Earlier this month, I encountered an Adobe Photoshop Lightroom analysis by consultant Lloyd Chambers that expressed surprise with a facet of the image editing and cataloging software: it didn't export photos as fast as possible.
Chambers found that if a photographer wants to produce JPEG or TIF images from the originals in the program, the fastest way is to divide the batch into thirds and export each third separately. Using a modern Mac Pro system, exporting a test set of photos took 351 seconds as one batch and 189 seconds divided into three batches running at the same time.
"The big disappointment is the sluggish performance importing and exporting files, which are tasks that are key to efficient workflow--tasks one has to do over and over. Most of the 'juice' of a Mac Pro goes untapped," Chambers concluded. "You have to load it up with more than one job to force more of the available CPU cores to be used. Lightroom should do this automatically!"
The study caught the attention of others, including Scott Kelby, head of the National Association of Photoshop Professionals. I was intrigued, too, because although many programming chores are difficult to spread across multiple processor cores, exporting photos is trivially easy since it breaks conveniently into independent bite-sized pieces. So I thought I'd see what Adobe had to say for itself.
According to Lightroom Product Manager Tom Hogarty, it's a consequence of Adobe's design priorities:
Lightroom receives numerous compliments because it does indeed stay responsive when background tasks are running. Now as Lloyd's article points out there is headroom in our export processing, but in our prioritization of performance enhancements there is a focus on interactive performance improvements like scrolling through your images during a review process or developing slider responsiveness. That's not to say that the "set it and forget it" tasks like batch exporting aren't important. We just need to balance our efforts at performing well on a wide range of hardware and in a number of workflow scenarios without focusing too much on just utilizing every available resource of a specific configuration.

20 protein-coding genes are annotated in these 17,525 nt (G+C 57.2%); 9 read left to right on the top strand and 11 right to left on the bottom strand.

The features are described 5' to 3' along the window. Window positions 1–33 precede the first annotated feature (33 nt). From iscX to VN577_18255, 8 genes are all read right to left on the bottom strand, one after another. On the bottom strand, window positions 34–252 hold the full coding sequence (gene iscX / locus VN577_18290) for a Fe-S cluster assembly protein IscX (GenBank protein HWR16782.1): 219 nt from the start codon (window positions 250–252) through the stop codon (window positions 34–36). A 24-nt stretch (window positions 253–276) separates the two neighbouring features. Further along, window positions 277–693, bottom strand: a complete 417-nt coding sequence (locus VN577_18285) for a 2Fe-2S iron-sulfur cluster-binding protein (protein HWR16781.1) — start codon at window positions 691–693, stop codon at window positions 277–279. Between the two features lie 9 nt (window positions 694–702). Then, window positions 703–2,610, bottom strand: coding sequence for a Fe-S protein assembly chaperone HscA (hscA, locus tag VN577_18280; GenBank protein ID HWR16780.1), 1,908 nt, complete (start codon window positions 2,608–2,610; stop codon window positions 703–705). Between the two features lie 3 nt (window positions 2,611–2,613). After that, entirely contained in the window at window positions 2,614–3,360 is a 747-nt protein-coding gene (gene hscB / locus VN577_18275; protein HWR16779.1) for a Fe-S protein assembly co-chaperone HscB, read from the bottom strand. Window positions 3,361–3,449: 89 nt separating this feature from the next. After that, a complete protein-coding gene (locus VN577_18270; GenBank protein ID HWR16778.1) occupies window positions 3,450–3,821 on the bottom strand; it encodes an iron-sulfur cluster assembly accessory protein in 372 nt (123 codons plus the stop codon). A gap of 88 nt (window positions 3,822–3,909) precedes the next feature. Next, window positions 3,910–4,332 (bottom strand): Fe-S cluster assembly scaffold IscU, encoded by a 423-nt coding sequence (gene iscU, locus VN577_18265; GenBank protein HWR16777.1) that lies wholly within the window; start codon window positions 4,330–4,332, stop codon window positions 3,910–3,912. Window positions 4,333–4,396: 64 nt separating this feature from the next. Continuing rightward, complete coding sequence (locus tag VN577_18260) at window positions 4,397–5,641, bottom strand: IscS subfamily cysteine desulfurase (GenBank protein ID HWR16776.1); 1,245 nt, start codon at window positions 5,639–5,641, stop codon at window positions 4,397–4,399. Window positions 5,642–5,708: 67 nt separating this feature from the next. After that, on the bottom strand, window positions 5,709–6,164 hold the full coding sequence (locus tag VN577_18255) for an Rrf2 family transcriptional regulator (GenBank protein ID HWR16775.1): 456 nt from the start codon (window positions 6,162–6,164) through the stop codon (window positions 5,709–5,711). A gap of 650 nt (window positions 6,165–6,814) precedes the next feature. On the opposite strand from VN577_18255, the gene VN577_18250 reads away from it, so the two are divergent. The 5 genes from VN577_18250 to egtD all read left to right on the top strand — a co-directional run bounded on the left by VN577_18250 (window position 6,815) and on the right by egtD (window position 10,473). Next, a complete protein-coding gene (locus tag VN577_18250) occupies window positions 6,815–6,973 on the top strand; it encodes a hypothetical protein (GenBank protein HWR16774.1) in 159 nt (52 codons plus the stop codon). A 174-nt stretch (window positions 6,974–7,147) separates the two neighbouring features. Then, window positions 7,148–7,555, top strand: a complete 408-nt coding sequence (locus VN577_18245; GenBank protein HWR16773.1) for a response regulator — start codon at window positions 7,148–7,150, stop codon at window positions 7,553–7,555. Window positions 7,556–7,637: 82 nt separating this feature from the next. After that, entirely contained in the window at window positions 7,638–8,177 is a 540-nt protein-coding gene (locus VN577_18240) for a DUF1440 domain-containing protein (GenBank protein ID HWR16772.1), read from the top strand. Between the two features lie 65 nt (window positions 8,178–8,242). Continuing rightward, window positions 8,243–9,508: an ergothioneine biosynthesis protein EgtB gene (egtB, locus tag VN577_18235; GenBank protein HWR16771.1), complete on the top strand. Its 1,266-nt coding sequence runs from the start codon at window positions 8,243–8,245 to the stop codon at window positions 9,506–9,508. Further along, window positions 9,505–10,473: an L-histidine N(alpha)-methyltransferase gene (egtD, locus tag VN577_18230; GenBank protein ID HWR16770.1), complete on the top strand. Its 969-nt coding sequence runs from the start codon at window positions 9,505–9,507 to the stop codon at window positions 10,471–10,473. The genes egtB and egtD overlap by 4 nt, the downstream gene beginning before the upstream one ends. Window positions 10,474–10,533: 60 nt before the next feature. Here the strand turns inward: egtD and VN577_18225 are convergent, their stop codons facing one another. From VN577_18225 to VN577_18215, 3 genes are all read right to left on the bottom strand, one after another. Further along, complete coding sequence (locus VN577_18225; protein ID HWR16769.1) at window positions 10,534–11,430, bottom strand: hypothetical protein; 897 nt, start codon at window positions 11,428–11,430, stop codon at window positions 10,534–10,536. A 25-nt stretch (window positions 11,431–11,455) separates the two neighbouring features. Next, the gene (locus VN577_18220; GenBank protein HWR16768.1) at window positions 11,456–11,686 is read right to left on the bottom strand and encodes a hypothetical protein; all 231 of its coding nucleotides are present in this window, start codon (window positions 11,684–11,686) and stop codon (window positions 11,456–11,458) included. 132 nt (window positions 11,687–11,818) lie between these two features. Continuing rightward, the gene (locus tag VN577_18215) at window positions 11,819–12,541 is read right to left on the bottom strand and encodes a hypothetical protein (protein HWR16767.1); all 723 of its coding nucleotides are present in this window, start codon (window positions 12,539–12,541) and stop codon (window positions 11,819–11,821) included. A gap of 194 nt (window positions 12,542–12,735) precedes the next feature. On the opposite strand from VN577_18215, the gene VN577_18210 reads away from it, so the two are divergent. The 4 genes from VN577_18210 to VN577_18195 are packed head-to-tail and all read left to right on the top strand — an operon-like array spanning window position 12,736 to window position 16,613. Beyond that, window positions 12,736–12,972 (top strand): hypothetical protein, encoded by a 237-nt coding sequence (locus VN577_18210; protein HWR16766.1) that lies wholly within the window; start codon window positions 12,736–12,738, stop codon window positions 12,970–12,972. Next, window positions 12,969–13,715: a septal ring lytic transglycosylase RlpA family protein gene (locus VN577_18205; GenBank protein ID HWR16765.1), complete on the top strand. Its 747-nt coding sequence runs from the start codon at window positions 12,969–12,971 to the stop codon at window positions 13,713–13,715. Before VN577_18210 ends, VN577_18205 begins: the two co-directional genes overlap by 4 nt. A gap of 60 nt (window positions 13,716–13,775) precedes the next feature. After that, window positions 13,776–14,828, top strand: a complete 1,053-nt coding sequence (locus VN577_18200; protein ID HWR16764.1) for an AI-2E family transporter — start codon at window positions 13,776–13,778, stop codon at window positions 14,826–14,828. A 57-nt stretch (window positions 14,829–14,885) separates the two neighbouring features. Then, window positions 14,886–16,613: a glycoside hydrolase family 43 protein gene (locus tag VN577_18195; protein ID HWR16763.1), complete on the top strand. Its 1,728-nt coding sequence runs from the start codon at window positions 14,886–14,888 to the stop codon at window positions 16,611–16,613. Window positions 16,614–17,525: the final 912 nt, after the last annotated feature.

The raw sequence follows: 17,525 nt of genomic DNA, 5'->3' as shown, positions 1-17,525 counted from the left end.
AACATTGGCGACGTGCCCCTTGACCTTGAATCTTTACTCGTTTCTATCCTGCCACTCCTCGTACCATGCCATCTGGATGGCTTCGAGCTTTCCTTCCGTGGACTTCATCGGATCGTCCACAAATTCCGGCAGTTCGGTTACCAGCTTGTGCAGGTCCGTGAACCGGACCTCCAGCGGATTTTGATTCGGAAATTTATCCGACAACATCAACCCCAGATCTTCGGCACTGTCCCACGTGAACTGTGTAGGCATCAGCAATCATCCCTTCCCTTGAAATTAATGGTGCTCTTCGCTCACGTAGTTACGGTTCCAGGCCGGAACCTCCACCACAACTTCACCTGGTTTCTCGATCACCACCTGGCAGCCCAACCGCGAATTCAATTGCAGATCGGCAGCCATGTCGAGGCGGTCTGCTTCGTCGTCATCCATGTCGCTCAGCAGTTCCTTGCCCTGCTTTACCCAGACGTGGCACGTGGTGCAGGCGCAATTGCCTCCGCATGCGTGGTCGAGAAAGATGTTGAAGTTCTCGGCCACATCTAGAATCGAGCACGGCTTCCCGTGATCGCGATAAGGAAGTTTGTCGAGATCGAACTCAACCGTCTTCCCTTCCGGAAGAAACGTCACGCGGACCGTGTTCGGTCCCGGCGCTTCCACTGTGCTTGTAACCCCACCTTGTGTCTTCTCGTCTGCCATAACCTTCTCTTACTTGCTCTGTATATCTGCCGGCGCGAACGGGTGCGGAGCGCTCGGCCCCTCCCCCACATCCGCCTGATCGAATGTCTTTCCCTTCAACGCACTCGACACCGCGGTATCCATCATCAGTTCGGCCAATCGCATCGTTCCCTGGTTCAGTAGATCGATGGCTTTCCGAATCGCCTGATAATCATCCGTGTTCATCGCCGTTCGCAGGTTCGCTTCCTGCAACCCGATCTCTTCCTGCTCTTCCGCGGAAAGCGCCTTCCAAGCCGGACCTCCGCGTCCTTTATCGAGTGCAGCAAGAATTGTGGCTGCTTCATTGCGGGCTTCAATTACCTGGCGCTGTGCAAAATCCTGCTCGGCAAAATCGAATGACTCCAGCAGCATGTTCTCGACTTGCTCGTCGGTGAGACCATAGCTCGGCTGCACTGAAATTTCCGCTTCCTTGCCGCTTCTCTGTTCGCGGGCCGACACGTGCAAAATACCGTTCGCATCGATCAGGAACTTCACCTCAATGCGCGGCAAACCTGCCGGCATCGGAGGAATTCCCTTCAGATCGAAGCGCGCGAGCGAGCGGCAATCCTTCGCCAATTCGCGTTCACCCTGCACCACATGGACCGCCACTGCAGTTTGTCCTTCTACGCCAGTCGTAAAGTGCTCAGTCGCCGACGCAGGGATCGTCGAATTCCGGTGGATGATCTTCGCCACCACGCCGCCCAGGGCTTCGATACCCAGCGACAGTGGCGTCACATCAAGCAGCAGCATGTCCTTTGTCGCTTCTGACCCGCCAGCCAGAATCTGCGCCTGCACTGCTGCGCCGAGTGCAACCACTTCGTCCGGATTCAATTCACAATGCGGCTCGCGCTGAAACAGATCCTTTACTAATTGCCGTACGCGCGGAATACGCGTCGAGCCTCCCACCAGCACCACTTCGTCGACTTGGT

Initially I misunderstood that to mean Lightroom doesn't max out the machine so that the software is still responsive, but he wrote back with this clarification:
What we haven't done is optimized the multiprocessor performance of that code because there are other, higher priority areas of performance that have needed attention during previous product development cycles. Utilizing more system resources without impacting the responsiveness of the software or other activities on a photographer's computer is not a simple task, and as you mentioned in one of your comments, you couldn't remember being annoyed by the performance of the export process. Similar feedback from our customers is what informs our prioritization process. For some customers this lack of export processing optimization is a "sin of omission" but what other area of performance or functionality would they trade for that improvement?
I for one often use Lightroom to edit, tag, and otherwise handle photos while it's importing or exporting, so I appreciate a balance between interactive tasks and background tasks. But often I go away and come back when a job is finished, because interactive performance does take a hit.
Perhaps in the next update, Adobe could add a "maximum performance" option to the export or import dialog boxes--or even better, detect automatically those times when I left the computer on its own to finish up.